Detroit Third Grader Causes Stir With Gun-shaped 'Toy'

By Michael J. Ureel | July 7, 2008 | 8:03 PM EDT

Detroit ( - The action a Detroit-area elementary school took, when a third-grader brought a small gun-shaped medallion the size of a half dollar to school, has dumfounded some police and state officials.

A necklace a boy found on his way to Owen Elementary School in Pontiac, Mich., about 50 miles north of Detroit, got him sent home and police were called to the school last Wednesday. Rumors of the incident also scared two families into keeping their children home the next day.

"I think it's basically a toy," said Pontiac police Sgt. Terry Healy in news reports. "It's not as big a thing as it seems."

In light of deadly gun incidents at American schools over the last several years, school districts are employing drastic steps to keep guns away from the children. However, some administrators are accused of over-reacting to the problem.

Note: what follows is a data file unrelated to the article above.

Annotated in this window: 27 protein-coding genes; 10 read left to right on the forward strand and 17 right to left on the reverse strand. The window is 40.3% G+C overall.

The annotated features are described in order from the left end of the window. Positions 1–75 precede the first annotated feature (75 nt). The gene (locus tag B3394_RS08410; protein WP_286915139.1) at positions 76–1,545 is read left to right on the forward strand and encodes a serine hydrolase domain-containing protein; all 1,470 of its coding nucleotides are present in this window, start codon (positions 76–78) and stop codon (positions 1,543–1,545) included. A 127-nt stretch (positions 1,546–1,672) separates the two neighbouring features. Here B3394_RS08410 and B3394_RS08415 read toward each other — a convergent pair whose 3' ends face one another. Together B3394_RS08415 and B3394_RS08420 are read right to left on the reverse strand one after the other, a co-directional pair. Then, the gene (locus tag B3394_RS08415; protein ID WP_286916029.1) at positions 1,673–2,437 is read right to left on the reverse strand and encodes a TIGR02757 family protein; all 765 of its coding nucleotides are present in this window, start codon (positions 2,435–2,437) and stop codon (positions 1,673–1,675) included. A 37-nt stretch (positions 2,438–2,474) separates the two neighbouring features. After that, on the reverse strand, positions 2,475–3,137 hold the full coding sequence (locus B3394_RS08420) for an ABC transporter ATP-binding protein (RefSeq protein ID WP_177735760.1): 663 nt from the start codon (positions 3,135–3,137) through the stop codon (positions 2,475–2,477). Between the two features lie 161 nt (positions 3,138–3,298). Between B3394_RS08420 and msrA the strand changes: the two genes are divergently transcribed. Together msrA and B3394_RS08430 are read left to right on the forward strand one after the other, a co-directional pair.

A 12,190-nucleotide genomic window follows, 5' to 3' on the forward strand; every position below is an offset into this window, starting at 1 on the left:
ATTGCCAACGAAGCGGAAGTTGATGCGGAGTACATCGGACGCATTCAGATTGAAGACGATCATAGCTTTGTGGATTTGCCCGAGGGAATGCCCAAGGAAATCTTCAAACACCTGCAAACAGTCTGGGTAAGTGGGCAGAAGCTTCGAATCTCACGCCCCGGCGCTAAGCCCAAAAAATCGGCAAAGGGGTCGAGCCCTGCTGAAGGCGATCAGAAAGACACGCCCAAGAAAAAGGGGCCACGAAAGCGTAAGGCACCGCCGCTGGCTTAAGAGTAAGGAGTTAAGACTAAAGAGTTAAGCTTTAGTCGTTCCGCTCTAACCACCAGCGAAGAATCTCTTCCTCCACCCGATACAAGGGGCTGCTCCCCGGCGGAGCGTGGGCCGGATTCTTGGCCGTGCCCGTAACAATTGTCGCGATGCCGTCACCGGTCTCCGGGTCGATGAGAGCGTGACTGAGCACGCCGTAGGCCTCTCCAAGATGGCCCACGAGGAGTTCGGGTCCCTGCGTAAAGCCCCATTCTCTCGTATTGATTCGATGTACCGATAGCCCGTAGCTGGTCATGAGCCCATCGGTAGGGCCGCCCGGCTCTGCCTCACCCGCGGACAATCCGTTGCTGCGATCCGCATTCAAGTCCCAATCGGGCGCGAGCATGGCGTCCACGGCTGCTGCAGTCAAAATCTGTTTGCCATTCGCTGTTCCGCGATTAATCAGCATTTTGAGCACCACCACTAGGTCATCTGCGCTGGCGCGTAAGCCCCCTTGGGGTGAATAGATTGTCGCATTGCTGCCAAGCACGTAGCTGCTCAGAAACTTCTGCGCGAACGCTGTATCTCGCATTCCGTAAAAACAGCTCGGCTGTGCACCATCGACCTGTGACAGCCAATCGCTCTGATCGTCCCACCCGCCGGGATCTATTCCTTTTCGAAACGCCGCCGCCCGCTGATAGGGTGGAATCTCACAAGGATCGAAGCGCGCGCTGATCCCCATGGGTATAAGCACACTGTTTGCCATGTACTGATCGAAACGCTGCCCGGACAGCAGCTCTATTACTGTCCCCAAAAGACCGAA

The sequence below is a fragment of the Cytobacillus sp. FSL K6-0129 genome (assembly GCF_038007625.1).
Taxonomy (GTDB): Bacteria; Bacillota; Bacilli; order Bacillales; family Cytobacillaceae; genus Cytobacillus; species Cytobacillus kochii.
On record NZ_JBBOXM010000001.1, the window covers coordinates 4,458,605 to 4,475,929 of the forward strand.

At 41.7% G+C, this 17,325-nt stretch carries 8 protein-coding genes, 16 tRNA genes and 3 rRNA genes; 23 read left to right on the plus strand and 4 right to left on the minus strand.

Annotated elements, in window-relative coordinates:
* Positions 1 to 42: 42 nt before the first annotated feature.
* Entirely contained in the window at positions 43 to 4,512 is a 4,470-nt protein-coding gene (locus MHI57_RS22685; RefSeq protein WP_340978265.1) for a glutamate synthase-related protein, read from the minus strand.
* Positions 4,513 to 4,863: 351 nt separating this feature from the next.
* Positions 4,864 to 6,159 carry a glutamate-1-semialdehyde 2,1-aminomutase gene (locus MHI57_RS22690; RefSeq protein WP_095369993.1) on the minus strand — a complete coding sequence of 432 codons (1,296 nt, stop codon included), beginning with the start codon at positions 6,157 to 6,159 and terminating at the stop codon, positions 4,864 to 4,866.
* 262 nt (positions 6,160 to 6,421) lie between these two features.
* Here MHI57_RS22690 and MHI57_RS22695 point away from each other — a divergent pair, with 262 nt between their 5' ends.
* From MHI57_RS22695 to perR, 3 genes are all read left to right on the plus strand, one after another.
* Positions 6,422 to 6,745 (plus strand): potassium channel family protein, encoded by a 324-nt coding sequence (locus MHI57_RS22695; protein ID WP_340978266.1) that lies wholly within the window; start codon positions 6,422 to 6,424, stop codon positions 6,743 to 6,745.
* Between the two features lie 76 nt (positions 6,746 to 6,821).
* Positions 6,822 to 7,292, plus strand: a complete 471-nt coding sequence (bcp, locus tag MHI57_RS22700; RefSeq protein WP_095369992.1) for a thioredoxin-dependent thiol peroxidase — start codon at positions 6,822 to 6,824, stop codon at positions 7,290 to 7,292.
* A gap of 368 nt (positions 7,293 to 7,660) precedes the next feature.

Initial reports said the boy, whose name was not being released, was suspended, but officials now say there was no real punishment. The boy was back in school Tuesday.

"He was sent home with his parents," Monte Foster, school district spokeswoman, said in reports today. "It was for his own comfort. It was not a penalty."

"It was clearly a charm," she said. "The boy did not violate the state's or the school's zero-tolerance policy (toward guns). But he shouldn't have brought it to school."

Brad Wurful, of the Office of Safe Schools, part of the Michigan Department of Education, laughed when asked about the incident.

"I think the situation, the particulars of it, have raised some eyebrows, especially in the media, because this was a piece of jewelry," he said.

"Schools are in a tough spot. I think that when you look at some of the things that have happened in schools in the last two years, it leads a lot of educators to err on the side of caution," said Wurful.

However, Donald Weatherspoon, assistant superintendent for the Michigan Department of Education, said there is potentially more to the issue than simply officials overreacting to a piece of jewelry.

"Some things that you should ask [are] what did the child do with the medallion? Did he threaten someone with it? Did he use it in an assaultive manner? We don't know," said Weatherspoon. "The child could have been suspended if he used it in a form of a weapon."

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